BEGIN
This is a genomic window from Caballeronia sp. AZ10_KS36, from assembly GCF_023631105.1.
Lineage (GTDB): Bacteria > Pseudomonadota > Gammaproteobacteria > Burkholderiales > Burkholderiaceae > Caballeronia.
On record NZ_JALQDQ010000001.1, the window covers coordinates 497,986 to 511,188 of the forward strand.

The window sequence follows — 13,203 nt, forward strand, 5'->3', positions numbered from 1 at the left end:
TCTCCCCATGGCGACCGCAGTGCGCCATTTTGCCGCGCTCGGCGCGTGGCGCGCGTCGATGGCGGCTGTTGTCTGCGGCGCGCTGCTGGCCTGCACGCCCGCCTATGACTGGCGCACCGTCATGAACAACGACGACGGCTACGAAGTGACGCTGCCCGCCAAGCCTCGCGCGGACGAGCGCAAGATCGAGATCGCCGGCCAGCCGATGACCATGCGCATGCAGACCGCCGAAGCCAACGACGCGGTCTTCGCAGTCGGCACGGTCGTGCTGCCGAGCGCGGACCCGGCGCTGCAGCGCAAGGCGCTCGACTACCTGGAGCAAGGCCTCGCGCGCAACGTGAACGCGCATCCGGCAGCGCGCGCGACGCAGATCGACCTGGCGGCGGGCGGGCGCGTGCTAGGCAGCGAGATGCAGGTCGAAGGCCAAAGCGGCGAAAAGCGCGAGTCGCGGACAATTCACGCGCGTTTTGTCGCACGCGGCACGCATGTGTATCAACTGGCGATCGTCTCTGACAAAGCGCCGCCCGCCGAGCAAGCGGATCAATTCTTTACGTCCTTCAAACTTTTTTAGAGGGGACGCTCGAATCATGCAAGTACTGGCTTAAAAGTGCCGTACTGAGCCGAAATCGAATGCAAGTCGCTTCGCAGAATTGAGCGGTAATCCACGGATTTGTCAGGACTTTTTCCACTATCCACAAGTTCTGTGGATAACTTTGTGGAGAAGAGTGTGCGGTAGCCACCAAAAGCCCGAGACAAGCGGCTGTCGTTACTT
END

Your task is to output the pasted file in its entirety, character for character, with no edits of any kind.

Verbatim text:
This is a genomic window from Caballeronia sp. AZ10_KS36, from assembly GCF_023631105.1.
Lineage (GTDB): Bacteria > Pseudomonadota > Gammaproteobacteria > Burkholderiales > Burkholderiaceae > Caballeronia.
On record NZ_JALQDQ010000001.1, the window covers coordinates 497,986 to 511,188 of the forward strand.

The window sequence follows — 13,203 nt, forward strand, 5'->3', positions numbered from 1 at the left end:
TCTCCCCATGGCGACCGCAGTGCGCCATTTTGCCGCGCTCGGCGCGTGGCGCGCGTCGATGGCGGCTGTTGTCTGCGGCGCGCTGCTGGCCTGCACGCCCGCCTATGACTGGCGCACCGTCATGAACAACGACGACGGCTACGAAGTGACGCTGCCCGCCAAGCCTCGCGCGGACGAGCGCAAGATCGAGATCGCCGGCCAGCCGATGACCATGCGCATGCAGACCGCCGAAGCCAACGACGCGGTCTTCGCAGTCGGCACGGTCGTGCTGCCGAGCGCGGACCCGGCGCTGCAGCGCAAGGCGCTCGACTACCTGGAGCAAGGCCTCGCGCGCAACGTGAACGCGCATCCGGCAGCGCGCGCGACGCAGATCGACCTGGCGGCGGGCGGGCGCGTGCTAGGCAGCGAGATGCAGGTCGAAGGCCAAAGCGGCGAAAAGCGCGAGTCGCGGACAATTCACGCGCGTTTTGTCGCACGCGGCACGCATGTGTATCAACTGGCGATCGTCTCTGACAAAGCGCCGCCCGCCGAGCAAGCGGATCAATTCTTTACGTCCTTCAAACTTTTTTAGAGGGGACGCTCGAATCATGCAAGTACTGGCTTAAAAGTGCCGTACTGAGCCGAAATCGAATGCAAGTCGCTTCGCAGAATTGAGCGGTAATCCACGGATTTGTCAGGACTTTTTCCACTATCCACAAGTTCTGTGGATAACTTTGTGGAGAAGAGTGTGCGGTAGCCACCAAAAGCCCGAGACAAGCGGCTGTCGTTACTT